Local Heat and Energy Efficiency Strategy pilots: phase 3 - evaluation

Evaluation of the third, and final, phase of Local Heat and Energy Efficiency Strategy (LHEES) pilots, which involved nine local authorities and took place between November 2019 and April 2021.

1. Introduction

Local Heat and Energy Efficiency Strategies have now been piloted by all 32 local authorities with funding from The Scottish Government. This report presents the results of the evaluation of the third and final phase of these pilots, which involved nine local authorities and took place between November 2019 and April 2021[1].

Interviews were conducted with 15 stakeholders, including: officers of each of the nine local authorities, consultants supporting the pilots' delivery, Scottish Government officials and organisations involved with LHEES, such as Zero Waste Scotland and The Energy Saving Trust.

This report outlines key findings and recommendations from these interviews. The report also details the characteristics of each of the pilots as well as the resulting recommendations provided by the delivery consultants.

1.1. Local Heat and Energy Efficiency Strategies

In June 2015, the Scottish Government designated energy efficiency as a National Infrastructure Priority, and in 2016, Ministers made a commitment of £0.5 billion over the next four years to support energy efficiency and heat decarbonisation in both domestic and non-domestic buildings.

Energy Efficient Scotland was launched in 2018 with a dual focus: to remove poor energy efficiency as a driver for fuel poverty and to reduce greenhouse gas emissions through more efficient buildings and decarbonising Scotland's heat supply.

LHEES provide a pathway to delivering heat decarbonisation and energy efficiency, allowing local authorities to prioritise and target a range of work, such as deploying energy efficiency measures or encouraging the development of district heating or other low carbon heat sources.

The Scottish Government has worked with local authorities to pilot LHEES. The aim is to take a strategic approach to improving the energy performance of all buildings and decarbonising heat for the whole local authority area. The intention was that (after piloting on a smaller scale) every local authority would develop LHEES to be implemented over 15-20 years.

Following two consultations in 2017[2], the Scottish Government proposed the following six broad stages of development for LHEES[3]:

  • Stage 1: Assessment of existing local and national strategies and data availability.
  • Stage 2: Assessment of existing building stock's energy performance and heat supply.
  • Stage 3: Setting of aggregate targets for heat demand reduction and decarbonisation of buildings.
  • Stage 4: Socio-economic assessment of energy efficiency measures and potential heat decarbonisation solutions.
  • Stage 5: Selection of areas / prioritisation of opportunities for heat demand reduction and decarbonisation of buildings leading to the designation of zones.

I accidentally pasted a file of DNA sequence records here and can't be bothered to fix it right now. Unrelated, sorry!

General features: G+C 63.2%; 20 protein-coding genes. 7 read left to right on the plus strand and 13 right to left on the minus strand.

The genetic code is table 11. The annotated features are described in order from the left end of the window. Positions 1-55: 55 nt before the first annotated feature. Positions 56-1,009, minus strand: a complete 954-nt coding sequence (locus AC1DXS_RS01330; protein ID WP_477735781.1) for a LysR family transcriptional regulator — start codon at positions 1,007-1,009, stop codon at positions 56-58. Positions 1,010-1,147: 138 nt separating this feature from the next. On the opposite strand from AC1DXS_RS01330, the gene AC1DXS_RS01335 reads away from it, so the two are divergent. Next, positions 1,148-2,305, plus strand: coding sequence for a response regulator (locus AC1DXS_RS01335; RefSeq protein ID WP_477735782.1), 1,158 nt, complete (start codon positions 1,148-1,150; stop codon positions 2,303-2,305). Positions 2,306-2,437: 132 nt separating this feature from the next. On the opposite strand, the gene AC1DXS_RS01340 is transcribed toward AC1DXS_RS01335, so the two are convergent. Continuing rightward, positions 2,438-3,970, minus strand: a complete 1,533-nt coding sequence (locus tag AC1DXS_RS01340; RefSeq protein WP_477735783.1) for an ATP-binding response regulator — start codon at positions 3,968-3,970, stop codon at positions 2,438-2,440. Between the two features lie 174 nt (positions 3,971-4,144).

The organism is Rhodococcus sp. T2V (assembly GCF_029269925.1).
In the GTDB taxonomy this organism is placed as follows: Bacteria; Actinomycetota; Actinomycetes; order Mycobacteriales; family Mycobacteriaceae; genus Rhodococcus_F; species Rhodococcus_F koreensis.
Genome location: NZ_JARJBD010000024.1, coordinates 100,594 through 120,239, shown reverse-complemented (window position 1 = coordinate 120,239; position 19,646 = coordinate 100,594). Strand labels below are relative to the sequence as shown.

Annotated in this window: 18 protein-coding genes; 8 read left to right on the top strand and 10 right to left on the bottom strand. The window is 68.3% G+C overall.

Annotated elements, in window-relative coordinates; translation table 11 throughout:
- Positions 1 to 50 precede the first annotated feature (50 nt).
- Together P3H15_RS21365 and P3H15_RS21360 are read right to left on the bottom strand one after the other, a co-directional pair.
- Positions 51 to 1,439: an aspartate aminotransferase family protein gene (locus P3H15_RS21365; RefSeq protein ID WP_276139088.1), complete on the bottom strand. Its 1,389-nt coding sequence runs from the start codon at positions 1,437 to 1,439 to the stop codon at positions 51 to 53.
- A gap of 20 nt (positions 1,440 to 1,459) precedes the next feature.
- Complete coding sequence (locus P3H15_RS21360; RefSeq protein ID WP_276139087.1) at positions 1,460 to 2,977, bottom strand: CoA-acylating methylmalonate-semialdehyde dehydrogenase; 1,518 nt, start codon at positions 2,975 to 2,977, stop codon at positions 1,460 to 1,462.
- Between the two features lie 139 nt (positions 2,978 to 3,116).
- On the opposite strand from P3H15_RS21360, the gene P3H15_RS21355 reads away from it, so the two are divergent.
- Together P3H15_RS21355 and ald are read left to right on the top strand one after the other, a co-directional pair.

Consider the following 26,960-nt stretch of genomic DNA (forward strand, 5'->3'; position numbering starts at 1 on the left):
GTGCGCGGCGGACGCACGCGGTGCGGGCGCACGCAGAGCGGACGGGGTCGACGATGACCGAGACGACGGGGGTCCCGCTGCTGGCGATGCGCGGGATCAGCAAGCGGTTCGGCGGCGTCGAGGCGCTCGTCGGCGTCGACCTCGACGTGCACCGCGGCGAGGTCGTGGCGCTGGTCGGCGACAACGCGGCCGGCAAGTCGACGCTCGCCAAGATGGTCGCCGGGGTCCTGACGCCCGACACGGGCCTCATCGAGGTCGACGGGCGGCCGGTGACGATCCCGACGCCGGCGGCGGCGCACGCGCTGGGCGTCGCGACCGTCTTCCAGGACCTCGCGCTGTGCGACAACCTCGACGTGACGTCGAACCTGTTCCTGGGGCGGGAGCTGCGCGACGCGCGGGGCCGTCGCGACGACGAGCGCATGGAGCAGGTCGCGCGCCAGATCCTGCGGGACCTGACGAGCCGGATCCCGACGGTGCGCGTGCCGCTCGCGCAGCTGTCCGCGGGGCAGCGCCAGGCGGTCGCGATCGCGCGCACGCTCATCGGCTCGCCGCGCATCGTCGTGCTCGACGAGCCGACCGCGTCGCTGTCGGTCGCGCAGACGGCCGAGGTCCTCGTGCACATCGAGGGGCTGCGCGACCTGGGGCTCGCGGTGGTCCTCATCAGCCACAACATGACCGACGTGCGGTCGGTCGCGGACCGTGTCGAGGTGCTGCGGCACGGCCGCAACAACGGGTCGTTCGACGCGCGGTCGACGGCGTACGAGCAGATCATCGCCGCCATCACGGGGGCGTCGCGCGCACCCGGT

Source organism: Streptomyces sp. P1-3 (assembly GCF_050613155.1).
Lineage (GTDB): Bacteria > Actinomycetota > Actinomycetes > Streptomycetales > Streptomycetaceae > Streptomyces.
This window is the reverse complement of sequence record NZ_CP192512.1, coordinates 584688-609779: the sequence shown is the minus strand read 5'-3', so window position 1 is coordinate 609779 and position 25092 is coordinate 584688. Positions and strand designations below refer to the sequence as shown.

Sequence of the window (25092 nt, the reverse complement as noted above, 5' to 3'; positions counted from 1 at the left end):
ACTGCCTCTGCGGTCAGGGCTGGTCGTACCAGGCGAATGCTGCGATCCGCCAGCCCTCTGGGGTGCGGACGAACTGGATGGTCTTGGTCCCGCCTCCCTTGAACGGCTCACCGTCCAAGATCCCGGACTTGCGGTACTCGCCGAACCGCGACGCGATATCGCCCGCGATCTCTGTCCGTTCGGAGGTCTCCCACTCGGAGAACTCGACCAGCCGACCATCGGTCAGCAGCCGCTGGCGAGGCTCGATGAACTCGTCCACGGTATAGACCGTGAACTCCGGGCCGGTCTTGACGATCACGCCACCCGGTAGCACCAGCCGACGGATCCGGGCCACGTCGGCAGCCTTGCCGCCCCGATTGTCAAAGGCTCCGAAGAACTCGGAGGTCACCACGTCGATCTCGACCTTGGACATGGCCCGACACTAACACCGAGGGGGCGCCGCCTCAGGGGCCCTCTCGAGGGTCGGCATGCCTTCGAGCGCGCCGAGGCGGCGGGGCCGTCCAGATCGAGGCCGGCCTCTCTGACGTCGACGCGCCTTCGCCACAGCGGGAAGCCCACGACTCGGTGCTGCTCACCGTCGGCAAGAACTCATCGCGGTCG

• Stage 6: Costing & phasing of delivery programmes.

1.2. LHEES pilot programme

There have been three phases of the LHEES pilot programme:

  • Twelve local authorities participated in phase 1.
  • Eleven local authorities participated in phase 2.
  • Nine local authorities participated in phase 3.

Evaluations of phases 1 and 2 have already been published[4] [5] [6].

Phase 1

The findings from the Phase 1 LHEES pilots were used to inform the subsequent phases. All Phase 1 pilots targeted energy efficiency improvement and heat decarbonisation and aimed to use a defined 'local area' to:

  • Test tools and methods
  • Identify sources of data and gaps
  • Provide resources, capabilities and access to contractors
  • Enhance opportunities for working across local authorities.

There was substantial variation between local authorities in the focus of the pilots and the nature of the technical support provided. Phase 1 used a centrally procured consortium of consultancy services. Local authorities raised concerns, questioning whether they or Scottish Government oversaw the consultancy services and felt they got a poorer result than if they had directly procured their own consultancy.

Phase 2

Phase 2 LHEES pilots aimed to test and develop new methods for creating LHEES and explored taking a sectoral approach, while aims remained consistent to those from Phase 1.

Phase 2 focused on the following sectors:

  • Self-funding (domestic and non-domestic buildings)
  • Domestic private rented sector (PRS)
  • SMEs
  • Public sector buildings.

Phase 3

Phase 3 pilots continued to test and develop methods for creating an LHEES, identify data sources and data gaps, and improve understanding of the resources and capabilities needed for the development and delivery of an LHEES.

They differed from the pilots in previous phases because they were asked by Scottish Government to focus on one of the following:

  • Areas with high heat demand and therefore significant opportunity for district heating.
  • Areas with high proportion of buildings off the gas grid.

1.3 Report structure

This report presents the findings from our evaluation of the Phase 3 pilots:

  • Section 2 briefly sets out the evaluation methodology, and there is a brief summary of each of the Phase 3 pilots in Section 3.
  • Section 4 sets out the findings of the LHEES Phase 3 evaluation and compares these findings to those found in the evaluations of LHEES Phase 1 and Phase 2.
  • Section 5 summarises the evaluation findings.
  • Details of the organisations that contributed knowledge and views to this evaluation, a summary of each individual pilot and a glossary can be found in the annexes.


Email: heatinbuildings@gov.scot

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